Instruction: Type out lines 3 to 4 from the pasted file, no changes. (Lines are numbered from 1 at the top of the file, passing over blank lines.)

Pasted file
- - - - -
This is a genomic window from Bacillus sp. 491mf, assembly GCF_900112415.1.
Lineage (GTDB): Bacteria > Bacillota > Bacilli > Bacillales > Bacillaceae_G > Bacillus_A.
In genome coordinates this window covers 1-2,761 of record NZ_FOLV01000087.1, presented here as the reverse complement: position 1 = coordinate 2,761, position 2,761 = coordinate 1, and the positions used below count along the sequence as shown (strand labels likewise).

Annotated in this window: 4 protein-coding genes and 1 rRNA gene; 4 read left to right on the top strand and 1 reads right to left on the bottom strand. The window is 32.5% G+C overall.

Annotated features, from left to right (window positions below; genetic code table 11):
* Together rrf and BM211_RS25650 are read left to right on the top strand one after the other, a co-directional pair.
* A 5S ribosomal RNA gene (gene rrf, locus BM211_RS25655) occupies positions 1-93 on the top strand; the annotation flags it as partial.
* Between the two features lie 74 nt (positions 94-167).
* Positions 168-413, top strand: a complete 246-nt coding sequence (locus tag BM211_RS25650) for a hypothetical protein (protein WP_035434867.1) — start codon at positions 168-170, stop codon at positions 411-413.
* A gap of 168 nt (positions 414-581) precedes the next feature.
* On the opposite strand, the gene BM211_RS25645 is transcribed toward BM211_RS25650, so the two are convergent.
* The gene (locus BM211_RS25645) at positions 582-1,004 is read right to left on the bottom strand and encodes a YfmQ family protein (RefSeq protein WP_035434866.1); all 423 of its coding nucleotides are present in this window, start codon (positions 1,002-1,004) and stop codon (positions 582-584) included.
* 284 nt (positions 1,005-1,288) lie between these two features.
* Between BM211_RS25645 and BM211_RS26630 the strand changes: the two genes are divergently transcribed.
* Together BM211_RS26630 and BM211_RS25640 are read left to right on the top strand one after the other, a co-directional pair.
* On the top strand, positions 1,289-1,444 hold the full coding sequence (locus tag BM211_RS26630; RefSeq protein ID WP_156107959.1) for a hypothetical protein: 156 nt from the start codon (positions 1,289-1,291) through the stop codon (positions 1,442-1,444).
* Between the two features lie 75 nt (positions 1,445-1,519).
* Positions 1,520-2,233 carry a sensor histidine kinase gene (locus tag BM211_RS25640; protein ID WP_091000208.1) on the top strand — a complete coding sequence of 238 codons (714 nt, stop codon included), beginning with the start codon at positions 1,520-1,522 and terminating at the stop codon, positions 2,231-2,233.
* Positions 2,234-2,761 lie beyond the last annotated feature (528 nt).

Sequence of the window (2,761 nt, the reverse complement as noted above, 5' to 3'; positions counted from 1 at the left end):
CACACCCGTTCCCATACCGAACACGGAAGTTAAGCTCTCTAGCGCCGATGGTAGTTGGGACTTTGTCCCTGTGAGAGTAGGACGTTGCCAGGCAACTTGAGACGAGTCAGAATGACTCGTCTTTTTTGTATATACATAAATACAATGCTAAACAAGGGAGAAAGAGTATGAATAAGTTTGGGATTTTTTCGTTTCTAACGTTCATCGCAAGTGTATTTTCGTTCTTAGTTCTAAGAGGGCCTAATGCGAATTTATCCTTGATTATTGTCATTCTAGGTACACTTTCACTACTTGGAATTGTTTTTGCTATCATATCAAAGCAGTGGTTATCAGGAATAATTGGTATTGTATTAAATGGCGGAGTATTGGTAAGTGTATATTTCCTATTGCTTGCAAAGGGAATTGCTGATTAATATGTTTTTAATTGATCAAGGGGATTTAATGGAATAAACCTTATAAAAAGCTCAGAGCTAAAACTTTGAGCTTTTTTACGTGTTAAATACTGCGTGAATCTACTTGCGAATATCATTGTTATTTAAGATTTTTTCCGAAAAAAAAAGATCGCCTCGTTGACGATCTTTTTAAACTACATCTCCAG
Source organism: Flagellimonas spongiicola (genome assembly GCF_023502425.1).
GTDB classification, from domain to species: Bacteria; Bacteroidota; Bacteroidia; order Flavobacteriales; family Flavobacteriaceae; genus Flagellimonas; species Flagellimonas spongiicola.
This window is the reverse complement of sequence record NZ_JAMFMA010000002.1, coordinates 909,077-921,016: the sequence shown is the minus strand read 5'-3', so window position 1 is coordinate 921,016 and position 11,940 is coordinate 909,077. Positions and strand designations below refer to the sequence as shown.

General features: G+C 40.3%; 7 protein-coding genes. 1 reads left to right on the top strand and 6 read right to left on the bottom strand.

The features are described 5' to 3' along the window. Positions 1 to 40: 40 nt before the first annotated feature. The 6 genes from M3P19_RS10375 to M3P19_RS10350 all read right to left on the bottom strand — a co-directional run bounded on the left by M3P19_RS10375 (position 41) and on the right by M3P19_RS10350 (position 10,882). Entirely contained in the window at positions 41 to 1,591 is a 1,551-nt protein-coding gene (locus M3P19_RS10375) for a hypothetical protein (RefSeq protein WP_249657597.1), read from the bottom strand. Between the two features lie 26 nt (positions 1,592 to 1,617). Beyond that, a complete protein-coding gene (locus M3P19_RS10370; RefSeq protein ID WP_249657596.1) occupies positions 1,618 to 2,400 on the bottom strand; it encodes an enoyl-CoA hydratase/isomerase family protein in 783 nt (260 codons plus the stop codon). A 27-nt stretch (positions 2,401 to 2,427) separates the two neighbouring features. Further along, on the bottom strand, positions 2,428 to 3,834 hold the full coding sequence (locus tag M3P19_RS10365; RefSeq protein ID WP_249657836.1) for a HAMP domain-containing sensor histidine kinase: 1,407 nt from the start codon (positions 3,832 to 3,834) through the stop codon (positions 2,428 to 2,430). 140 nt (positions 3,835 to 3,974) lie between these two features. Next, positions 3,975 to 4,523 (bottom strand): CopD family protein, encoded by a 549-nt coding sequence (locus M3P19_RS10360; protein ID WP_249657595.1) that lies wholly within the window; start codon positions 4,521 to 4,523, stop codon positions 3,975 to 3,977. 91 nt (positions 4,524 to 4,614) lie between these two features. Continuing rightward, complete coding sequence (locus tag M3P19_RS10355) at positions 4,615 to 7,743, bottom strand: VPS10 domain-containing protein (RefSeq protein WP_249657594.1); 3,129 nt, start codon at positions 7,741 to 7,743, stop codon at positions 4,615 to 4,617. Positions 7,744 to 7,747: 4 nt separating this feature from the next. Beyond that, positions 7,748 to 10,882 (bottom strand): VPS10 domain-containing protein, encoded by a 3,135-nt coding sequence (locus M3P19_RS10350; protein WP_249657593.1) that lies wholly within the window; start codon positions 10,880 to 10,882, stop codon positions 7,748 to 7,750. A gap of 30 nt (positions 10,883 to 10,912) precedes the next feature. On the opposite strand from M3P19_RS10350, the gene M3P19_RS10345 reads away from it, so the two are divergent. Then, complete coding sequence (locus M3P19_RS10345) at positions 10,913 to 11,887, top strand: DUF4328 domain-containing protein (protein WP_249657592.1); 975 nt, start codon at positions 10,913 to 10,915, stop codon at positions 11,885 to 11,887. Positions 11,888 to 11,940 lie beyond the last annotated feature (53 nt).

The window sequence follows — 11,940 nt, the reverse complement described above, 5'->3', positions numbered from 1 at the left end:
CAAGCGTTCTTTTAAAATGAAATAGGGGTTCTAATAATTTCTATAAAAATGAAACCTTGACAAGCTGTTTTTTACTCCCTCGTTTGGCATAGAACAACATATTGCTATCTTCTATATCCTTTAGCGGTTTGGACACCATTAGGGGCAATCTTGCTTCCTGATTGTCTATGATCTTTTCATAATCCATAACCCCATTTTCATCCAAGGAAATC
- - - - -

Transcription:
In genome coordinates this window covers 1-2,761 of record NZ_FOLV01000087.1, presented here as the reverse complement: position 1 = coordinate 2,761, position 2,761 = coordinate 1, and the positions used below count along the sequence as shown (strand labels likewise).

Annotated in this window: 4 protein-coding genes and 1 rRNA gene; 4 read left to right on the top strand and 1 reads right to left on the bottom strand. The window is 32.5% G+C overall.